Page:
The California Supreme Court has closed the door on the employer-friendly rule the U.S. Supreme Court set out in the case of Viking River Cruises Inc. v. Moriana. There, the Supreme Court held that employees could waive their right to bring individual PAGA claims in court and, if they did, they would not have standing to proceed as a PAGA representative for other employees. Recently, California’s high court ruled in Adolph v. Uber Technologies, Inc. that an aggrieved employee maintains standing to pursue representative PAGA claims in court even if they are compelled to arbitrate their individual PAGA claims.
The Private Attorneys General Act (“PAGA”) permits employees to stand in the shoes of California’s Labor Commissioner and sue for penalties for alleged violations of the Labor Code. So-called aggrieved employees may bring a PAGA action for penalties based on violations they experienced personally (individual claims) and violations experienced by similarly situated employees (representative claims). As many businesses know well, litigating PAGA actions can disrupt day-to-day operations and be expensive to resolve.
Viking River and PAGA Standing
In June 2022, the United States Supreme Court in Viking River Cruises, Inc. v. Moriana turned PAGA on its head. Before Viking River, in 2014, the California Supreme Court in Iskanian v. CLS Transportation Los Angeles, LLC held that class and representative waivers were not effective to compel representative PAGA claims to arbitration. In Viking River, the Supreme Court held the Federal Arbitration Act (FAA) preempted that precedent. Practically, this meant that an employer could require arbitration of the employee’s individual claims while the representative claims brought by the same employee-plaintiff would be extinguished because the employee lost their standing to sue on a representative capacity. This ruling had the potential to re-shape the intersection of PAGA and arbitration. Yet even Justice Sotomayor in her concurring opinion acknowledged the limiting impact of the majority’s decision, foreshadowing that if the high Court’s understanding of PAGA standing under state law was wrong, California courts, in an appropriate case, would have the last word.
California’s High Court Weighs In – Adolph v. Uber Technologies, Inc.
Perhaps, predictably, the Viking River decision was short-lived. Following on the heels of Viking River, the California Supreme Court granted review of the Adolph case to answer one question: does an aggrieved employee who has been compelled to arbitrate individual PAGA claims maintain statutory standing to pursue representative PAGA claims in court? In answering yes, the court looked to PAGA’s definition of “aggrieved employee” and PAGA’s purpose and legislative history.
PAGA defines an aggrieved employee as: (1) someone who was employed by the alleged violator; and (2) against whom one or more of the alleged violations was committed. Applying California precedent, the Adolph court reasoned a worker becomes an “aggrieved employee” and, thus, has PAGA standing after sustaining a violation by an employer. Therefore, a contractual obligation to arbitrate individual claims does not affect the plaintiff’s status as an aggrieved employee to pursue representative claims in court. The Adolph court also reasoned that neither settlement of the employee’s individual claims nor the absence of an unredressed injury negated the fact of a violation and, by extension, a plaintiff’s status as an aggrieved employee with standing. This broad interpretation of PAGA standing, according to the court, aligns with the Legislature’s sole purpose in enacting PAGA: to augment the limited enforcement capability of the LWDA and the Legislature’s intent to remedy the LWDA’s purported long-standing funding deficiencies.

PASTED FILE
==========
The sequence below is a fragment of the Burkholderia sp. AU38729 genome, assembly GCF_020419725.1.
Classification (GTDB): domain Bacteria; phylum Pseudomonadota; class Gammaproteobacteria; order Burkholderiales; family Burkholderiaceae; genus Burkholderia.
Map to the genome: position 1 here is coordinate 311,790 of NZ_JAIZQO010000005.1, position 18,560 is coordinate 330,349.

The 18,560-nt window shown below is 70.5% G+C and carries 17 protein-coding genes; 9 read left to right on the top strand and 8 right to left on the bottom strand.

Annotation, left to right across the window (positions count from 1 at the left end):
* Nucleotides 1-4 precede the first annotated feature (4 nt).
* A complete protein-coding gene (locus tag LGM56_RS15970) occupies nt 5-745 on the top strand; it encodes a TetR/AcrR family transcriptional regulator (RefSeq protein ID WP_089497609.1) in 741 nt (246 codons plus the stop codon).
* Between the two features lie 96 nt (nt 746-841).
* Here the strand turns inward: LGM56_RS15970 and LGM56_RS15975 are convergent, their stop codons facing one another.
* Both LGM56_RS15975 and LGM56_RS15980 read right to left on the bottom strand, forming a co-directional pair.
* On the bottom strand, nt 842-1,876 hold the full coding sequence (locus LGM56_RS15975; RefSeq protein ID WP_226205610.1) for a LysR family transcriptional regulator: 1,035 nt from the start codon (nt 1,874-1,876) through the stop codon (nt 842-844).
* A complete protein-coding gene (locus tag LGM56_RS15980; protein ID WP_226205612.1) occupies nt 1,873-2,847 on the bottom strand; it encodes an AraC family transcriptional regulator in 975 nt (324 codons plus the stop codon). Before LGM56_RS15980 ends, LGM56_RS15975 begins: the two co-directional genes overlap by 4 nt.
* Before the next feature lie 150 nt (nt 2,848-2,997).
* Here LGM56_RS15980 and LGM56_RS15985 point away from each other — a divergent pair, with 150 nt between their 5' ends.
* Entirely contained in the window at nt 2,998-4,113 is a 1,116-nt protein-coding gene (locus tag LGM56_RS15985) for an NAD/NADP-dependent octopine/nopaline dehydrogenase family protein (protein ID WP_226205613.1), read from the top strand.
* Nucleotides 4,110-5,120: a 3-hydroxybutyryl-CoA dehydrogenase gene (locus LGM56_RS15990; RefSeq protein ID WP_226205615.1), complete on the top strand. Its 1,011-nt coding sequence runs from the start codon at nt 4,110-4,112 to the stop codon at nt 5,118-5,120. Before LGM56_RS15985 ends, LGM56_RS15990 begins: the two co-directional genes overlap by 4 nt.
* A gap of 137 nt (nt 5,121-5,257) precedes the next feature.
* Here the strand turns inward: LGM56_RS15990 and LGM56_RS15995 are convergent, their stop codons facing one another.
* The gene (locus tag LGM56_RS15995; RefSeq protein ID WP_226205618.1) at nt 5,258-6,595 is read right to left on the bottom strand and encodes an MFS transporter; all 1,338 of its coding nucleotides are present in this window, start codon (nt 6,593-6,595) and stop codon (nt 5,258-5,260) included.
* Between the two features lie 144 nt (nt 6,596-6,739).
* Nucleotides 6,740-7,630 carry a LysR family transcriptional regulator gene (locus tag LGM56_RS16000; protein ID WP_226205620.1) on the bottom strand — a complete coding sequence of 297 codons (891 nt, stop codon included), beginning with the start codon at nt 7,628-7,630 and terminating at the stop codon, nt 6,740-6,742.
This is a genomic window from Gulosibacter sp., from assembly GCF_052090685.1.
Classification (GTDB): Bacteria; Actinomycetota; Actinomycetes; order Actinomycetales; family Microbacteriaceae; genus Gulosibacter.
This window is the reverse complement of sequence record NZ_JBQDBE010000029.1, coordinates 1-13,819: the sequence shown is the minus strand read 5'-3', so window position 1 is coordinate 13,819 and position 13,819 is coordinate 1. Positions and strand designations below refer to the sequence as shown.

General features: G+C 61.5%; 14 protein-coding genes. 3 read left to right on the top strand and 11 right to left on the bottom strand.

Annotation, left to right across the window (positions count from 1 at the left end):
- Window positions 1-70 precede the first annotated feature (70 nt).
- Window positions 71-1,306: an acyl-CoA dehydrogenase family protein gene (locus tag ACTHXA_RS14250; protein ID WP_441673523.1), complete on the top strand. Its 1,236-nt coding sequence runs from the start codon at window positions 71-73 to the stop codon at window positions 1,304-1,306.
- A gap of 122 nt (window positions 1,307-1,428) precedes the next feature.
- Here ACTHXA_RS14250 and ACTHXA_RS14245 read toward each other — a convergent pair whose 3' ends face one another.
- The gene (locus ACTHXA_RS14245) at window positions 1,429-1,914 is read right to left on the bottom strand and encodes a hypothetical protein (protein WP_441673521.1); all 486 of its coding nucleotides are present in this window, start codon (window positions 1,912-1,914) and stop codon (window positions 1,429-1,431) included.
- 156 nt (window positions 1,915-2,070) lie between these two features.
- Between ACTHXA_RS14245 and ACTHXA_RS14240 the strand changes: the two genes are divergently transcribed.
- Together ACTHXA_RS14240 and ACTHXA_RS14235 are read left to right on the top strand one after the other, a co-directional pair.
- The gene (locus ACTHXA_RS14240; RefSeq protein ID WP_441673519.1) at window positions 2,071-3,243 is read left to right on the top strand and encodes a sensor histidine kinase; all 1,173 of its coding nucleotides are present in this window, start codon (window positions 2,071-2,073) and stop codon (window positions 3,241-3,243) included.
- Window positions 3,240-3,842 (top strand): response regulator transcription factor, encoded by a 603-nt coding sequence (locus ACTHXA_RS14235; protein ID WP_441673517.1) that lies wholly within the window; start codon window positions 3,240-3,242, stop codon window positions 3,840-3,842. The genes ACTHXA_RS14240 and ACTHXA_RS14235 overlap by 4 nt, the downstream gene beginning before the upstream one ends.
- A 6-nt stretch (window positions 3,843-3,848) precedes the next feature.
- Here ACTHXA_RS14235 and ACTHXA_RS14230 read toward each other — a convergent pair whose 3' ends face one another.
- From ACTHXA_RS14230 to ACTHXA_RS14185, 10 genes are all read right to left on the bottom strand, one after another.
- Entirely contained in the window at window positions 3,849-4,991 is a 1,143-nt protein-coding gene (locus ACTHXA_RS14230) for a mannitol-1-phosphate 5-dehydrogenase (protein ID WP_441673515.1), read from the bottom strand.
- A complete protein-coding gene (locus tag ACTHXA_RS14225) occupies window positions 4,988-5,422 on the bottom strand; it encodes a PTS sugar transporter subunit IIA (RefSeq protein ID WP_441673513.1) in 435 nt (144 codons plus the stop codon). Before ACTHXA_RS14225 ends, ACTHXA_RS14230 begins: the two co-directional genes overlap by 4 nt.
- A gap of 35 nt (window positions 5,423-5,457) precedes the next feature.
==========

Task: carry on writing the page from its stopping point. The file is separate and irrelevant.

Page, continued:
Though a change in the winds from Viking River, employers should keep in mind that PAGA suits are still significantly restricted in terms of relevant time period (1 year look-back period as opposed to 3 or 4 for class action claims), recovery for the named representative (only 25% of the penalties go the aggrieved employees—75% goes to the LWDA), and are subject to discretionary judicial reduction if the court finds the claimed penalty assessments, in the context of the case, would be unfair. In addition, even if employees bring PAGA claims in court despite having signed arbitration agreements, courts are free to exercise their discretion to voluntarily stay court actions pending the outcome of the employee’s individual claims in arbitration given that the arbitration decisions should legally bind the representative action in court.
Key Points for Employers
The best way for California employers to mitigate the risk posed by PAGA is to avoid wage and hour violations. Towards that end, employers should consider:
- Auditing their wage and hour policies and practices to ensure they comply with the Labor Code;
- Conducting supervisor and human resources refresher training on employer policies to ensure consistency and compliance in practice;
- Reviewing arbitration agreements with counsel to ensure they track with current law, including Viking River and Adolph; and
- Assessing PAGA liability quickly and efficiently with legal counsel upon receiving notice of a PAGA claim to determine whether corrective action is recommended, and whether compelling arbitration in a specific case is the most cost-efficient approach.
Our Mintz California-based Employment team is available to assist with strategies and insight for employers with California employees.